- Deadlocks and race conditions: Many of the core libraries of the .NET framework still harbor race conditions (race hazard) and deadlocks. A race condition occurs when a system attempts to perform two or more operations at the same time, but cannot because the system only allows the operations to be done in a proper sequence correctly. A deadlock, in concurrent computing, happens when each member of a group is waiting for another member, including itself, to take a certain action, but neither takes an action. Concurrency-related issues are fixed in the .NET Framework 4.8.
- Potential crash with concurrent calls to a new dynamic method in the CLR (Common Language Runtime).
- Potential deadlock when calling the Dispose method on an EventSource in the CLR.
- NetworkInformation.NetworkChange deadlock when there is a lock around NetworkChanged listener and user’s call back.
- Race condition in AsyncResult that closes a WaitHandle before the Set method is called in WCF (Windows Communication Foundation).
Building Windows Applications with .NET Core 3.0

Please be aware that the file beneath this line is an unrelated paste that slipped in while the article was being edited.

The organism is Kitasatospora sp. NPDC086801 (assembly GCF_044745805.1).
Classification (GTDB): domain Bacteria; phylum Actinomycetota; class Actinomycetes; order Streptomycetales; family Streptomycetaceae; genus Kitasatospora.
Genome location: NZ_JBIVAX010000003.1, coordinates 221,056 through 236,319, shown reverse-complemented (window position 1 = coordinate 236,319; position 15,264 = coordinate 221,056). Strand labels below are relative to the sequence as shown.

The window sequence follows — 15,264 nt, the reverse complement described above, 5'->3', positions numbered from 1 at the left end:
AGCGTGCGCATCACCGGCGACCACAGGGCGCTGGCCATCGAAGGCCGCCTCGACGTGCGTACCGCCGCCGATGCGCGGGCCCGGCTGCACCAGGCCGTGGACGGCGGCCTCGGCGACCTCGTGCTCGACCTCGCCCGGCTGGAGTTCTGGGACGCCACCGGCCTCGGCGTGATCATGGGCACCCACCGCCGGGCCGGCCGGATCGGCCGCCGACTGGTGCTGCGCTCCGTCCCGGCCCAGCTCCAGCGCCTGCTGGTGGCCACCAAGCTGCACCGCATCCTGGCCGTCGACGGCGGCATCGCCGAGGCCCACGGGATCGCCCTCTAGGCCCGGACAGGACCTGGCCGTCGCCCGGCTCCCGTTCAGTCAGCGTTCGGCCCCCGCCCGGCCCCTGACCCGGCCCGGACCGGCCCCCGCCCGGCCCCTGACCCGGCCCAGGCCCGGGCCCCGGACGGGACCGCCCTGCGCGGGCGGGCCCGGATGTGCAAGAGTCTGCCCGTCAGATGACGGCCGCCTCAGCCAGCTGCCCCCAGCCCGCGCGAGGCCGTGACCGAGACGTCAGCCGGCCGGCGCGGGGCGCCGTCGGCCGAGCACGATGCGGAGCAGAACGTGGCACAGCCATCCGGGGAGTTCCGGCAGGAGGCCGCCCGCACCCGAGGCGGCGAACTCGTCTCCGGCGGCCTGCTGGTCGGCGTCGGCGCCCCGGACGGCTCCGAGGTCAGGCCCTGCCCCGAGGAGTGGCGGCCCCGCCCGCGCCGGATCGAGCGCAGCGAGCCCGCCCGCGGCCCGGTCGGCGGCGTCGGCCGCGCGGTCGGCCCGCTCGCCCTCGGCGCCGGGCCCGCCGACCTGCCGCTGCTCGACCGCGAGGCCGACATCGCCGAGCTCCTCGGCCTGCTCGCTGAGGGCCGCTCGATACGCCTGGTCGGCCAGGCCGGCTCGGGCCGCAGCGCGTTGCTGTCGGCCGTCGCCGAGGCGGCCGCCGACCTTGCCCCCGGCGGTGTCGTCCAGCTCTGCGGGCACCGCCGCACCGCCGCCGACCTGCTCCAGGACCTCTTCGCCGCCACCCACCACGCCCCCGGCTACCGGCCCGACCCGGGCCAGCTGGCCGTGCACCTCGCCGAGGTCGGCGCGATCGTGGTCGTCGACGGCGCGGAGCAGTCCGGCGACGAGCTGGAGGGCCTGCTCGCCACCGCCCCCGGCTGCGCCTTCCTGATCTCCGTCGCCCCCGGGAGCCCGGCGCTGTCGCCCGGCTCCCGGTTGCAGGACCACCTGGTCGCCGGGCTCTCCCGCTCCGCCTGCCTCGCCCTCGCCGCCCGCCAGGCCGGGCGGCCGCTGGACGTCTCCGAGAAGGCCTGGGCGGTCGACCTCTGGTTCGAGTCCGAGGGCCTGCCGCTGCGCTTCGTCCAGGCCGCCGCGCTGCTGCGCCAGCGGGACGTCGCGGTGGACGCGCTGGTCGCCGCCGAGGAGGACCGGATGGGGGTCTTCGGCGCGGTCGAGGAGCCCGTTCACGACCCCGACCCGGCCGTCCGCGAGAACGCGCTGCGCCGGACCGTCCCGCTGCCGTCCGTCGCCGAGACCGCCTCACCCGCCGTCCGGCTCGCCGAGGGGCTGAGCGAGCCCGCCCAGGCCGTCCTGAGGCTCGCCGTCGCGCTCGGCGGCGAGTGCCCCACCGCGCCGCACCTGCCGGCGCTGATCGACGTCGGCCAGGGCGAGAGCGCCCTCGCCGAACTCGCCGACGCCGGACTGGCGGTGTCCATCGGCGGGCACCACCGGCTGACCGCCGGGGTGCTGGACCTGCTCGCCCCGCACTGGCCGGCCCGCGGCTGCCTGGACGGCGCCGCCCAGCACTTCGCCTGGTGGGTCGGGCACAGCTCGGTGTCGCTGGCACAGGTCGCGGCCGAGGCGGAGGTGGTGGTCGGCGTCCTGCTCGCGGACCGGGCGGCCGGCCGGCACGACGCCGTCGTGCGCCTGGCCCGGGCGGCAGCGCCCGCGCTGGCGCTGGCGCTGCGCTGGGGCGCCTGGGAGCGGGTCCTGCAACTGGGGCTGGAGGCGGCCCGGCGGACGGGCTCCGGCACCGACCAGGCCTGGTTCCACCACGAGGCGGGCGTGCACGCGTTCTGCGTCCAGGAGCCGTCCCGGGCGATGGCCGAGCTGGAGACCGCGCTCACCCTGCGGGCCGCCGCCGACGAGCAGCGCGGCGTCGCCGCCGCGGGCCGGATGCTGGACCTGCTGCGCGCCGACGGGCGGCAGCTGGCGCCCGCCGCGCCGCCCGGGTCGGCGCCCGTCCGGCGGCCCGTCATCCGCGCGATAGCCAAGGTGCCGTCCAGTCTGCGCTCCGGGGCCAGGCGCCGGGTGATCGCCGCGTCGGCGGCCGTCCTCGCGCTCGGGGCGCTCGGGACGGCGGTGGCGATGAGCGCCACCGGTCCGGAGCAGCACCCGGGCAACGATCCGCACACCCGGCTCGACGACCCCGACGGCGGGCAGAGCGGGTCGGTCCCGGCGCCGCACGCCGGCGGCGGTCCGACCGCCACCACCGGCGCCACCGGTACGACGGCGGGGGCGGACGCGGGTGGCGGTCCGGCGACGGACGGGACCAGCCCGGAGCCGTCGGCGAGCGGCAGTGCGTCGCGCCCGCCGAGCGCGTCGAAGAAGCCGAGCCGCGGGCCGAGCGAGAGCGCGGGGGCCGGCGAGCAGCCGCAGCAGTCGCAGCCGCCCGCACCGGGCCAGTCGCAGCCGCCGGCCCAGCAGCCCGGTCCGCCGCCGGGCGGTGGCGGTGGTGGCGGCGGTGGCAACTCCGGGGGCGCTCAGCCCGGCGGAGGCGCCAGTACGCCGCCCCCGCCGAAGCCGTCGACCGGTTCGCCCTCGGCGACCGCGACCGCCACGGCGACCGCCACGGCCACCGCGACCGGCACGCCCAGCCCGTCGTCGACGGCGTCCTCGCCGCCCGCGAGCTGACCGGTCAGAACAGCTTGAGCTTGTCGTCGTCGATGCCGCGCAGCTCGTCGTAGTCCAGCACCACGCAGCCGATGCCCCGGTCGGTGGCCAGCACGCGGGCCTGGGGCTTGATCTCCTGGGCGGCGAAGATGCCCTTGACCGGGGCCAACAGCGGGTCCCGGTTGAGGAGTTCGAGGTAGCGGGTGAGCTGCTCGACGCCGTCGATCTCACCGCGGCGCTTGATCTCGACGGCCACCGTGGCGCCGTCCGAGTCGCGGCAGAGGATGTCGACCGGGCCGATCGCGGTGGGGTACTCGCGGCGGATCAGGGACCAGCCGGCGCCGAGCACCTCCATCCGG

With .NET Core 3.0, we can build Windows desktop applications by using either Windows Forms or WPF for Windows 10. WPF and Windows Forms will have modern controls as well as fluent styling via the use of XAML Islands.
XAML (eXtensible Application Markup Language) Islands enables developers to use new pieces of UI from the UWP on their existing Win32 applications. The benefit of using XAML Islands is that it allows us to modernize our apps gradually.
This is possible because Windows 10 supports hosting UWP controls inside the context of a Win32 Process, with the help of two new system APIs, which are as follows:
WindowsXamlManager has two methods: Dispose and InitializeForCurrentThread. InitializeForCurrentThread initializes the UWP XAML framework inside the current thread of the Win32 desktop app, thus creating the UWP UI in the Win32 desktop app.
DesktopWindowXamlSource is the instance of the Island content. The DesktopWindowXamlSource API renders and gets its input from an HWND (Windows Handle), so it needs to know to which HWND it will have to attach to. The programmer is responsible for sizing and positioning the parent’s HWND. There is an easier option, which is to make use of the Windows community toolkit because it wraps these classes into an easy-to-use implementation for WinForms and WPF.